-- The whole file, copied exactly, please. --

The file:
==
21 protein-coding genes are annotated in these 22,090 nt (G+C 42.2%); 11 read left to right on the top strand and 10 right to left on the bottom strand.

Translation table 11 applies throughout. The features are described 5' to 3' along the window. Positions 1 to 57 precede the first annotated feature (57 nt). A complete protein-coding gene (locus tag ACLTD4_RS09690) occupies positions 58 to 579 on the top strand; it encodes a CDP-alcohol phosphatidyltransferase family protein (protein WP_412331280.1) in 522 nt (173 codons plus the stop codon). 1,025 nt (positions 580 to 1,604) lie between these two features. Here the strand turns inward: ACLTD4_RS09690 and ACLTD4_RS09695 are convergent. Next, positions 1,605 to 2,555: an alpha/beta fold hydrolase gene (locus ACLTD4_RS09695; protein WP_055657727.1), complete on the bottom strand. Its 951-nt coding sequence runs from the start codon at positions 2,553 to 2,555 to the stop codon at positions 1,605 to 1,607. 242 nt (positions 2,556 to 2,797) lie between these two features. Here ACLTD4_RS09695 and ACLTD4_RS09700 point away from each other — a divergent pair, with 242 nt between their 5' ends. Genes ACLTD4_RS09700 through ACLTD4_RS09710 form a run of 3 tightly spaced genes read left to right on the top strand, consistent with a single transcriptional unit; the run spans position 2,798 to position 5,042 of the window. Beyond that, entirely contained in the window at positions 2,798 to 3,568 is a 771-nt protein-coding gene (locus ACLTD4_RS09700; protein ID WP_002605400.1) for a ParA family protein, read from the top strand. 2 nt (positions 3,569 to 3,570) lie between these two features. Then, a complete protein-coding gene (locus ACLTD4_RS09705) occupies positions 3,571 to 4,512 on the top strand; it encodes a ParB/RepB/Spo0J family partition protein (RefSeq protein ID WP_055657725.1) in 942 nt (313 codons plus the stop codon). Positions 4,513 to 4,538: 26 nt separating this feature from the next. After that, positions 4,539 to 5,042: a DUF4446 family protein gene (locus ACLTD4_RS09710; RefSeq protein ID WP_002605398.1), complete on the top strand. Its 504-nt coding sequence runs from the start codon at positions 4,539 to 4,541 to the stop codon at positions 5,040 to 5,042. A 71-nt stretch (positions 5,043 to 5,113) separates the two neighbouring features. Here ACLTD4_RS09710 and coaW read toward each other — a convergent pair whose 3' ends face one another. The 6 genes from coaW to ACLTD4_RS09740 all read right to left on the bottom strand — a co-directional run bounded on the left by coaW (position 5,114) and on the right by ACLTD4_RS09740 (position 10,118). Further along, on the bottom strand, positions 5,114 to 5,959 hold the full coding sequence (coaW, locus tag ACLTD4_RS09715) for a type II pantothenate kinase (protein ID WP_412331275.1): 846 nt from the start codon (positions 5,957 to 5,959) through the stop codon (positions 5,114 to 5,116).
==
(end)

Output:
21 protein-coding genes are annotated in these 22,090 nt (G+C 42.2%); 11 read left to right on the top strand and 10 right to left on the bottom strand.

Translation table 11 applies throughout. The features are described 5' to 3' along the window. Positions 1 to 57 precede the first annotated feature (57 nt). A complete protein-coding gene (locus tag ACLTD4_RS09690) occupies positions 58 to 579 on the top strand; it encodes a CDP-alcohol phosphatidyltransferase family protein (protein WP_412331280.1) in 522 nt (173 codons plus the stop codon). 1,025 nt (positions 580 to 1,604) lie between these two features. Here the strand turns inward: ACLTD4_RS09690 and ACLTD4_RS09695 are convergent. Next, positions 1,605 to 2,555: an alpha/beta fold hydrolase gene (locus ACLTD4_RS09695; protein WP_055657727.1), complete on the bottom strand. Its 951-nt coding sequence runs from the start codon at positions 2,553 to 2,555 to the stop codon at positions 1,605 to 1,607. 242 nt (positions 2,556 to 2,797) lie between these two features. Here ACLTD4_RS09695 and ACLTD4_RS09700 point away from each other — a divergent pair, with 242 nt between their 5' ends. Genes ACLTD4_RS09700 through ACLTD4_RS09710 form a run of 3 tightly spaced genes read left to right on the top strand, consistent with a single transcriptional unit; the run spans position 2,798 to position 5,042 of the window. Beyond that, entirely contained in the window at positions 2,798 to 3,568 is a 771-nt protein-coding gene (locus ACLTD4_RS09700; protein ID WP_002605400.1) for a ParA family protein, read from the top strand. 2 nt (positions 3,569 to 3,570) lie between these two features. Then, a complete protein-coding gene (locus ACLTD4_RS09705) occupies positions 3,571 to 4,512 on the top strand; it encodes a ParB/RepB/Spo0J family partition protein (RefSeq protein ID WP_055657725.1) in 942 nt (313 codons plus the stop codon). Positions 4,513 to 4,538: 26 nt separating this feature from the next. After that, positions 4,539 to 5,042: a DUF4446 family protein gene (locus ACLTD4_RS09710; RefSeq protein ID WP_002605398.1), complete on the top strand. Its 504-nt coding sequence runs from the start codon at positions 4,539 to 4,541 to the stop codon at positions 5,040 to 5,042. A 71-nt stretch (positions 5,043 to 5,113) separates the two neighbouring features. Here ACLTD4_RS09710 and coaW read toward each other — a convergent pair whose 3' ends face one another. The 6 genes from coaW to ACLTD4_RS09740 all read right to left on the bottom strand — a co-directional run bounded on the left by coaW (position 5,114) and on the right by ACLTD4_RS09740 (position 10,118). Further along, on the bottom strand, positions 5,114 to 5,959 hold the full coding sequence (coaW, locus tag ACLTD4_RS09715) for a type II pantothenate kinase (protein ID WP_412331275.1): 846 nt from the start codon (positions 5,957 to 5,959) through the stop codon (positions 5,114 to 5,116).